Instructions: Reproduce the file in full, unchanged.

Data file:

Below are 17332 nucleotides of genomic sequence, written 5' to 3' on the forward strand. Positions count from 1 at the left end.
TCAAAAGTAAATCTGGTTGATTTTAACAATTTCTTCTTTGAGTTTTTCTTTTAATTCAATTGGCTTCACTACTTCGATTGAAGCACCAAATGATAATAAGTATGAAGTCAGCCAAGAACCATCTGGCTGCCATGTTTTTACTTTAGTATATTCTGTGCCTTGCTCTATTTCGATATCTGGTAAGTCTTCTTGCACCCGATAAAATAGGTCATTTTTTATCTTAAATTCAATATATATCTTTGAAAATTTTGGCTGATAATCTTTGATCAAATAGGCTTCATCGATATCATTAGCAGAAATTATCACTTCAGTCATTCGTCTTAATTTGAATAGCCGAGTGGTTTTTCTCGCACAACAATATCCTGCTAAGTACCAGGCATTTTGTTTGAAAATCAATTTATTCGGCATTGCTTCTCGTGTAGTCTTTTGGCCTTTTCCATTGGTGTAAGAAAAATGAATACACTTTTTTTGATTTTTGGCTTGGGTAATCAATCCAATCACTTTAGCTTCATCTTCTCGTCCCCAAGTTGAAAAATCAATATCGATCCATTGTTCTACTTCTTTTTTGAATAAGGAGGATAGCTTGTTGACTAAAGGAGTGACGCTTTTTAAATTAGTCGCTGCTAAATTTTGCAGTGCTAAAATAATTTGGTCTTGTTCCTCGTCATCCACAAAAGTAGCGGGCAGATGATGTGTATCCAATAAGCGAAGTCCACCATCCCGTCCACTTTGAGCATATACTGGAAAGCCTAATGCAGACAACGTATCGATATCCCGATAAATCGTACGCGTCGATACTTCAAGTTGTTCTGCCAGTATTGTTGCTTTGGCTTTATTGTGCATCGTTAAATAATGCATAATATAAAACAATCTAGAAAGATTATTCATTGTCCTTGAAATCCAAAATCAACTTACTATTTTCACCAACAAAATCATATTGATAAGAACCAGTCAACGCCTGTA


Below are 17332 nucleotides of genomic sequence, written 5' to 3' on the forward strand. Positions count from 1 at the left end.
TCAAAAGTAAATCTGGTTGATTTTAACAATTTCTTCTTTGAGTTTTTCTTTTAATTCAATTGGCTTCACTACTTCGATTGAAGCACCAAATGATAATAAGTATGAAGTCAGCCAAGAACCATCTGGCTGCCATGTTTTTACTTTAGTATATTCTGTGCCTTGCTCTATTTCGATATCTGGTAAGTCTTCTTGCACCCGATAAAATAGGTCATTTTTTATCTTAAATTCAATATATATCTTTGAAAATTTTGGCTGATAATCTTTGATCAAATAGGCTTCATCGATATCATTAGCAGAAATTATCACTTCAGTCATTCGTCTTAATTTGAATAGCCGAGTGGTTTTTCTCGCACAACAATATCCTGCTAAGTACCAGGCATTTTGTTTGAAAATCAATTTATTCGGCATTGCTTCTCGTGTAGTCTTTTGGCCTTTTCCATTGGTGTAAGAAAAATGAATACACTTTTTTTGATTTTTGGCTTGGGTAATCAATCCAATCACTTTAGCTTCATCTTCTCGTCCCCAAGTTGAAAAATCAATATCGATCCATTGTTCTACTTCTTTTTTGAATAAGGAGGATAGCTTGTTGACTAAAGGAGTGACGCTTTTTAAATTAGTCGCTGCTAAATTTTGCAGTGCTAAAATAATTTGGTCTTGTTCCTCGTCATCCACAAAAGTAGCGGGCAGATGATGTGTATCCAATAAGCGAAGTCCACCATCCCGTCCACTTTGAGCATATACTGGAAAGCCTAATGCAGACAACGTATCGATATCCCGATAAATCGTACGCGTCGATACTTCAAGTTGTTCTGCCAGTATTGTTGCTTTGGCTTTATTGTGCATCGTTAAATAATGCATAATATAAAACAATCTAGAAAGATTATTCATTGTCCTTGAAATCCAAAATCAACTTACTATTTTCACCAACAAAATCATATTGATAAGAACCAGTCAACGCCTGTA